The Canon EOS 6D that I’ve had for just over a month has a feature that my EOS 7D (which it replaced) did not have. First of all, I switched to the 6D because my favorite types of photography benefit more from a full-frame sensor than high speed, toughness, and a focal length multiplier, all of which are advantages the 7D has over the 6D.
The 6D is slower, has less magnesium and more plastic in it’s body, and my 200mm lens is no longer a 35mm equivalent of 320mm for angle of view. But the 6D is absolutely incredible in low light settings, and my 17mm lens is now actually 17mm instead of 27mm, which makes for spectacular wide shots, like the one below. Though you probably can’t tell from looking at pictures in my posts, the increase in image quality when editing the files is significantly higher with the 6D.
So in a situation like this, where the sun is going down and there are deep shadows, HDR should be more useful, right? I do like how this shot turned out. Amazingly, this photo is from 3 separate exposures, combined by the 6D to create a JPEG image. And just like a any multi-exposure HDR, the camera needs to be held still. Some of the softness in this image may be due to me hand-holding the 3-shot sequence. The 6D’s big brother, the EOS 5D MkIII can create a RAW file from multiple exposures, but I have to shoot 3 separate RAW photos and combine in software if I want to go that route.
So how well does this in-camera HDR mode work? It does help maintain shadow detail. The images appear to be lower contrast. Since they are JPEG files, there has been some in-camera sharpening and contrast, in addition to the HDR process. This means the file needs less work in post processing, and that’s a good thing, because I was not able to push this photo very far at all to recover color in the sky without a pixelated texture breaking out in the sky. That’s the disadvantage of JPEG files: whatever the camera did to it, you can adjust it some, but not nearly as much as you can with a RAW file. Take a look at the two photos below.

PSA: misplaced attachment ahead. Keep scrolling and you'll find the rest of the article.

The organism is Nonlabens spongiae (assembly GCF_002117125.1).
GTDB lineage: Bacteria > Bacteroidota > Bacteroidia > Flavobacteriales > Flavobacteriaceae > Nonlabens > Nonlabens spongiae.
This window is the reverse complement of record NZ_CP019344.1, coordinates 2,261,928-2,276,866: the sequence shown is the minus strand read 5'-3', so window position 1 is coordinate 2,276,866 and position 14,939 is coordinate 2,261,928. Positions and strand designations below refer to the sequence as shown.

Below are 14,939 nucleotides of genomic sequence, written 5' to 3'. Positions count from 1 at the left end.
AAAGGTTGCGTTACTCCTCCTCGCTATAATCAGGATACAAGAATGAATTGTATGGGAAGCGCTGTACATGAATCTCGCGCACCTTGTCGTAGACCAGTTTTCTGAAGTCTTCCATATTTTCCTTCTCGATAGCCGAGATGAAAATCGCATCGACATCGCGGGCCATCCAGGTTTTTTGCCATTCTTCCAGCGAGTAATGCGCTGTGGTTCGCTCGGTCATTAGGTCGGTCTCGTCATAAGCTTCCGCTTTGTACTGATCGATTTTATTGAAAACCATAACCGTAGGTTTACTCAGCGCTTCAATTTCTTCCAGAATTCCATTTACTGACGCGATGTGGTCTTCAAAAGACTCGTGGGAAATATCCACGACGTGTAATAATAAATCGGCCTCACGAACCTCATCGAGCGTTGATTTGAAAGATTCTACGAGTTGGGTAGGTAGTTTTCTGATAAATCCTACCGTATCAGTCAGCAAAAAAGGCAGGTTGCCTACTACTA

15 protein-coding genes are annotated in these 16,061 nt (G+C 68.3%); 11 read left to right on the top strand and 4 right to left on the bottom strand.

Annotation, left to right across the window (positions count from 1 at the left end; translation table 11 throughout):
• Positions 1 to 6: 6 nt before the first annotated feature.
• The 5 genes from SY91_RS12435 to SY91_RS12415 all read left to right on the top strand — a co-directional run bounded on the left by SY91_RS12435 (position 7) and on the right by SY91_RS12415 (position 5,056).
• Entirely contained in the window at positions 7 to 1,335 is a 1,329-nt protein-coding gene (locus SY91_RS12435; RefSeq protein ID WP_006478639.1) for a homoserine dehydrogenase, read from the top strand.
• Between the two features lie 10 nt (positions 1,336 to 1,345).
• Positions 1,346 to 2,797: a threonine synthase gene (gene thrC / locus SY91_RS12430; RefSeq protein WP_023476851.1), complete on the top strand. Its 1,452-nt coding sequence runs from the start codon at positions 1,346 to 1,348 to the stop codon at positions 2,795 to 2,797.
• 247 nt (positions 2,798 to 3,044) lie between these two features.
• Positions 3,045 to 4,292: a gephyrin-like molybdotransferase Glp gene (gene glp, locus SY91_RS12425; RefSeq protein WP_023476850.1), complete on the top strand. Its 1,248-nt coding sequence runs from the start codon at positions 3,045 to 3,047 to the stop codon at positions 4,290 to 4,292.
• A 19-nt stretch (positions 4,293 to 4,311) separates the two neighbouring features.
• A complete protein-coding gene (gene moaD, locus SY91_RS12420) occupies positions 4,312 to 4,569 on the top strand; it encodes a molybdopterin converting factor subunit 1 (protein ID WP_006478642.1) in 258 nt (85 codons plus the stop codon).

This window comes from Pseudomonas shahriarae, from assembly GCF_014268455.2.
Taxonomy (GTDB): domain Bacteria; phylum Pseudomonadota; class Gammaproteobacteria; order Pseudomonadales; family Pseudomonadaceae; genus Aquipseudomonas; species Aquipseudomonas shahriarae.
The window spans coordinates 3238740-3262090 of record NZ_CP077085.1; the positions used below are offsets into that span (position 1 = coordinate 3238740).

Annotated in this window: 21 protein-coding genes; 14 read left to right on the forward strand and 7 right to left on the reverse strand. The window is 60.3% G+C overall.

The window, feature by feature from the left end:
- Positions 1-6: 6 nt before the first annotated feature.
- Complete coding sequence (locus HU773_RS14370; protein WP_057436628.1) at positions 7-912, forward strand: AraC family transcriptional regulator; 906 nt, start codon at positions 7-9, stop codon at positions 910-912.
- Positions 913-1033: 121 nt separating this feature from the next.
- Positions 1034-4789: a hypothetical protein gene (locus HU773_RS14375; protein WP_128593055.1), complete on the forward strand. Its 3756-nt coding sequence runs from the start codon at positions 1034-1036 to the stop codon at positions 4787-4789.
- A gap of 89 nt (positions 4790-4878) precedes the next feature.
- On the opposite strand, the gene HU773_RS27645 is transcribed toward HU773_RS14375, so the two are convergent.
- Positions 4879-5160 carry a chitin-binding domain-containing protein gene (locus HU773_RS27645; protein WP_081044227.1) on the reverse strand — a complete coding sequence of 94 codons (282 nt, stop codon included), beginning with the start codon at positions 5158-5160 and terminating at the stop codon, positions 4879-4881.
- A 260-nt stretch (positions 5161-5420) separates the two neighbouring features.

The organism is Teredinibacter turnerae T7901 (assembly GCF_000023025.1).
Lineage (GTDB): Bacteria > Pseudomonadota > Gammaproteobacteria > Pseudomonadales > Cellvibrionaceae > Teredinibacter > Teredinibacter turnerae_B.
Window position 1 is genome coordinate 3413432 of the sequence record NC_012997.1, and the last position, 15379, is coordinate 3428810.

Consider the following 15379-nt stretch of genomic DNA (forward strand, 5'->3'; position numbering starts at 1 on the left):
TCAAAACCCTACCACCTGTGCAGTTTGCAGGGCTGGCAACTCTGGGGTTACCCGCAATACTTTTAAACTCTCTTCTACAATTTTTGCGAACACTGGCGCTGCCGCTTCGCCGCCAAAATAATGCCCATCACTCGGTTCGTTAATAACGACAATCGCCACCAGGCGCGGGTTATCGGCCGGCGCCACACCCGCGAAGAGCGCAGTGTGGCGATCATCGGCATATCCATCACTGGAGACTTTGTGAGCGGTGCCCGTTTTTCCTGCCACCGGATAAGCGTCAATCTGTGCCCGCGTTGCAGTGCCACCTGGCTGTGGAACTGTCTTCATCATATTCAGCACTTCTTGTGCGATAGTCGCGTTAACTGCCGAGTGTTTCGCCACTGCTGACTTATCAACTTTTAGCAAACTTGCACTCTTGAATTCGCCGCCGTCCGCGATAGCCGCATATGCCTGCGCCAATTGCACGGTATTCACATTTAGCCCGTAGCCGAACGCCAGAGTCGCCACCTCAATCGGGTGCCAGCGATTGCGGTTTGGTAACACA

The first thing to note is the depth of color and detail in the lower image, which the upper image simply can’t compete with, even though it’s technically an HDR. Also, notice the odd streaks or striations running through the sky of the upper photo – and I did not push the JPEG nearly as far as the RAW, yet the RAW retains very smooth gradations from blue to orange. I also think that despite being HDR, the JPEG has lost some shadow detail that the lower RAW file still retains.
I may play around with this in-camera HDR mode a bit more before a final judgement, but my initial conclusion is that a properly exposed RAW file can yield better results than the in-camera HDR mode, which spits out a JPEG that’s more limited in editing possibilities.